Coronavirus (COVID-19): test, trace, isolate, support strategy

Sets out our plans to help disrupt community transmission of the virus.

"Test, trace, isolate, support" – a Public Health intervention

6. To allow for a "test, trace, isolate, support" approach to work, the levels of disease need to be sufficiently low to make the management of outbreaks the exception rather than the rule. We have identified five steps for "test, trace, isolate, support" to be delivered effectively;

a. Effective disease surveillance. We need to understand COVID-19 in Scotland and identify patterns in disease activity, such as local outbreaks.

b. Early identification and isolation of possible cases. We need everyone to be aware of the symptoms of COVID-19, and understand what they need to do themselves to support our "test, trace, isolate, support" approach.

c. Early and rapid testing of possible cases. We are working towards ensuring that everyone who needs a test can get one, regardless of whether they can travel to a drive-through test centre, need to be seen by a healthcare professional, or can self-administer a test at home.

d. Early and effective tracing of close contacts of a confirmed case. This will involve people providing information about who they have been in close contact with, supported by dedicated staff as required and technology where appropriate. This process may start before the person has their test result.

e. Early, effective and supported isolation of close contacts. Chains of transmission can only be broken if those who could transmit the disease to others are isolated, and get the support they need to maintain that isolation.

7. The delivery of "test, trace, isolate, support" will be led by the NHS in Scotland. People who develop symptoms consistent with COVID-19 will be supported to isolate immediately and will be able to access testing.

8. Those who do test positive for COVID-19 will be asked to isolate for 7 days and their close contacts will be asked to self-isolate for 14 days. It will be important that the people identified as close contacts remain in self-isolation for the full 14 days. If they later start to develop symptoms, the process will begin again to test, trace, isolate and support any close contacts they have had while in the isolation period.

9. For the purposes of contact tracing, a close contact is someone who has been physically close enough to the confirmed case for a long enough period of time, that they may have had the infection transmitted to them. For COVID-19, this includes everyone who has been less than 2 metres away from a confirmed case for 15 minutes or more. The risk of the disease being transmitted is higher the closer the contact, the greater the exposure to respiratory droplets (for example from coughing), or the longer the duration of the contact.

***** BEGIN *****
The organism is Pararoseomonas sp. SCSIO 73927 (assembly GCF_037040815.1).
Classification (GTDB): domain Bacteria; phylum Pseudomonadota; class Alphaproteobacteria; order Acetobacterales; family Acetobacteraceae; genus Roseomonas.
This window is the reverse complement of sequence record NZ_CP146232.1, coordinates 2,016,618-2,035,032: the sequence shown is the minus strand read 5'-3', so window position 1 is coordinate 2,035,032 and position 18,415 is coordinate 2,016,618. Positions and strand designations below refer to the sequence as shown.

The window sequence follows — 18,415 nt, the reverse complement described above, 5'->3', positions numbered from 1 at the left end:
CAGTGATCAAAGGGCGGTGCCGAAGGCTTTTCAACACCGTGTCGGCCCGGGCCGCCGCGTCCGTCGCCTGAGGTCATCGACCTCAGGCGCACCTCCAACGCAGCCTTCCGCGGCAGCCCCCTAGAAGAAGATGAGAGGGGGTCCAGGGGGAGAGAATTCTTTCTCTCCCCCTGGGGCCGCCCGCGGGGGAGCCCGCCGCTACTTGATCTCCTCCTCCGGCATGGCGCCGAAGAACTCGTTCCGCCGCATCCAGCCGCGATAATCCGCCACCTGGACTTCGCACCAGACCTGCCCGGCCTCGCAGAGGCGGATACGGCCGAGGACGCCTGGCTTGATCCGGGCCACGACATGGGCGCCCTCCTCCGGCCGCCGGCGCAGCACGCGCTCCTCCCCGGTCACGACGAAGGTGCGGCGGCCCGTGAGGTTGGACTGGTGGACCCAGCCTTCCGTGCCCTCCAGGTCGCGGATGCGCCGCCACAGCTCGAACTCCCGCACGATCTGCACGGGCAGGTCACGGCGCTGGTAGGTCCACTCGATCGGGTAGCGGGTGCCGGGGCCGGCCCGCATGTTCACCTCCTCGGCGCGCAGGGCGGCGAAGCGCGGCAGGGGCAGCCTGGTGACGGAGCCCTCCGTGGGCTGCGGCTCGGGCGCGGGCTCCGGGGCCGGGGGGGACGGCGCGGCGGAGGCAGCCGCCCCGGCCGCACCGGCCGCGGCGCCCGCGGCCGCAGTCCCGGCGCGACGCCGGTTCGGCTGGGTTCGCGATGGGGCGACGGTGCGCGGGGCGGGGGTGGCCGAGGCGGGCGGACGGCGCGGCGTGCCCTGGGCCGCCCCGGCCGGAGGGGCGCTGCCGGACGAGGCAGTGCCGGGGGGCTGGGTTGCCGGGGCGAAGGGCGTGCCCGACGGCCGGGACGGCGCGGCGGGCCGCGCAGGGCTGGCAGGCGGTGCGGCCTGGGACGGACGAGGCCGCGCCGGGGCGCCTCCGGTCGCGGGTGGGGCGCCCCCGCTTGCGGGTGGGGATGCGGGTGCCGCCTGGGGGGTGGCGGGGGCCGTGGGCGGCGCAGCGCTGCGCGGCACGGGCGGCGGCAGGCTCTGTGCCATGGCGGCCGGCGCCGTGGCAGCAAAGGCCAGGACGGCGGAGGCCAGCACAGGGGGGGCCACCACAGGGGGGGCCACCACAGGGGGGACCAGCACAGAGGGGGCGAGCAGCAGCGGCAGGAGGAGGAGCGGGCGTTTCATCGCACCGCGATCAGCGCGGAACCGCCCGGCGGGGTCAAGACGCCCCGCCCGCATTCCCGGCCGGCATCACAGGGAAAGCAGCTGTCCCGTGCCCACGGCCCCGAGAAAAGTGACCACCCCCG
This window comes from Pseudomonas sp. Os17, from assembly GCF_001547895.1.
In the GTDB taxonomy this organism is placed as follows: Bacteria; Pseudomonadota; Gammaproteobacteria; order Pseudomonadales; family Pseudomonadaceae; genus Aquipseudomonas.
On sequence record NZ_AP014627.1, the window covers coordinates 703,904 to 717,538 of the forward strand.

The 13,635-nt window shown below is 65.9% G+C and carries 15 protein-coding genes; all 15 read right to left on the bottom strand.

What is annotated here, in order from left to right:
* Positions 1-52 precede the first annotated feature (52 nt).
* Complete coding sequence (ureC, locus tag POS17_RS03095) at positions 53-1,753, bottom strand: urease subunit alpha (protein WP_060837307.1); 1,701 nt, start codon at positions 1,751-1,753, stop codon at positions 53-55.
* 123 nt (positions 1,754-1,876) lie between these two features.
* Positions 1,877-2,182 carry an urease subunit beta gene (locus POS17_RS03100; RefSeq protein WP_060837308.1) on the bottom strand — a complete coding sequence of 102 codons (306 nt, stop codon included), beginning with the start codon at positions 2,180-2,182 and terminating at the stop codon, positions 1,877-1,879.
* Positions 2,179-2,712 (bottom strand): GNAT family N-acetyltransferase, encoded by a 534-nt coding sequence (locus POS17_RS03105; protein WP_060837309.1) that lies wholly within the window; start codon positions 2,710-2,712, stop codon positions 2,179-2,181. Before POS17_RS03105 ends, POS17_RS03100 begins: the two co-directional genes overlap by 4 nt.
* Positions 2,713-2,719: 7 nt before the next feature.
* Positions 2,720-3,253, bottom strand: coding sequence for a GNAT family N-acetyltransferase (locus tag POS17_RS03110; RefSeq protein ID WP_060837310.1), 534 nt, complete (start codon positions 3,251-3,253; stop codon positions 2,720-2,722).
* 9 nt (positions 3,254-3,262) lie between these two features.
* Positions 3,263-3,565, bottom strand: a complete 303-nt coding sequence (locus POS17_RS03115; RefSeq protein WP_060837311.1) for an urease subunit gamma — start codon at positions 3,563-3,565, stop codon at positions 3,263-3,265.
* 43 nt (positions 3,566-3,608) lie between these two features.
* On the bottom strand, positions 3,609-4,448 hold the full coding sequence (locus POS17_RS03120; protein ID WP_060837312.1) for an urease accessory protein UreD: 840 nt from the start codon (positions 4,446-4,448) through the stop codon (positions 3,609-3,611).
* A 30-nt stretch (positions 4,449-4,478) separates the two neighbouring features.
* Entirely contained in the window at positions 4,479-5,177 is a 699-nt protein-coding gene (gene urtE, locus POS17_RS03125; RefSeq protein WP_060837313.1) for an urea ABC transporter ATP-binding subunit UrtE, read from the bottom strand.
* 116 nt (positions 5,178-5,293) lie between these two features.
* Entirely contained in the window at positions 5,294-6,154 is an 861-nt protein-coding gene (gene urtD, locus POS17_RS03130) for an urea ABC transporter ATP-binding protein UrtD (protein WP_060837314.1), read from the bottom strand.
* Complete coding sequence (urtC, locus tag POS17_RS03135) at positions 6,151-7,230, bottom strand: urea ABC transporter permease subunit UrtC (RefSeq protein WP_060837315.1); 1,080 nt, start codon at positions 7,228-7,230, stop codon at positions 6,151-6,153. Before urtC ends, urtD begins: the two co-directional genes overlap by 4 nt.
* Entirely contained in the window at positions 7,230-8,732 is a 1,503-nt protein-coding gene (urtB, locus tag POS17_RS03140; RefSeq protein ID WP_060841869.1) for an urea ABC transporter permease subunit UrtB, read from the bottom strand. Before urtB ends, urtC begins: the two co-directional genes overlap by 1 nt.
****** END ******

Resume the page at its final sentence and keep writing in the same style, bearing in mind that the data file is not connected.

10. The "test, trace, isolate, support" approach will be challenging to deliver as part of the response to COVID-19, because of some of the specific features of the disease;

a. The symptoms of COVID-19 are common, which means that at any time a relatively high proportion of the population may have symptoms, such as a cough or a fever – but they may not have COVID-19. Extensive testing will be required to confirm who has the infection.

b. Emerging evidence suggests that transmission can occur before a person is symptomatic. This means that it will be important to confirm cases through testing quickly, and we will need to trace the people a person spent time with before they felt unwell, as well as after their symptoms started.

c. Many people have very mild or atypical symptoms, or no symptoms at all. This means that it will not be possible to identify every possible case by symptom-based assessments, and it will not be possible to interrupt every possible chain of transmission. Other public health measures such as physical distancing and good hand and respiratory hygiene will remain crucial.

d. Transmission can happen in the course of normal and essential activities (e.g. speaking to people, touching contaminated surfaces). Contact tracing will need to adopt a risk based approach, prioritising the close contacts who are at greatest risk from transmission. We will reflect on international evidence and best practice in decisions about the approach in Scotland.

e. Isolation will be challenging. In order to interrupt chains of transmission effectively, we will have to ask close contacts, who may not even know the person with COVID-19, to self-isolate for 14 days. The success of this approach will therefore depend on the continued willingness of the population to do this.

f. We know that some people will find self-isolation for 14 days very challenging. We will work to ensure that support is in place to enable people to do this safely and to minimise the financial, social and wellbeing impacts.



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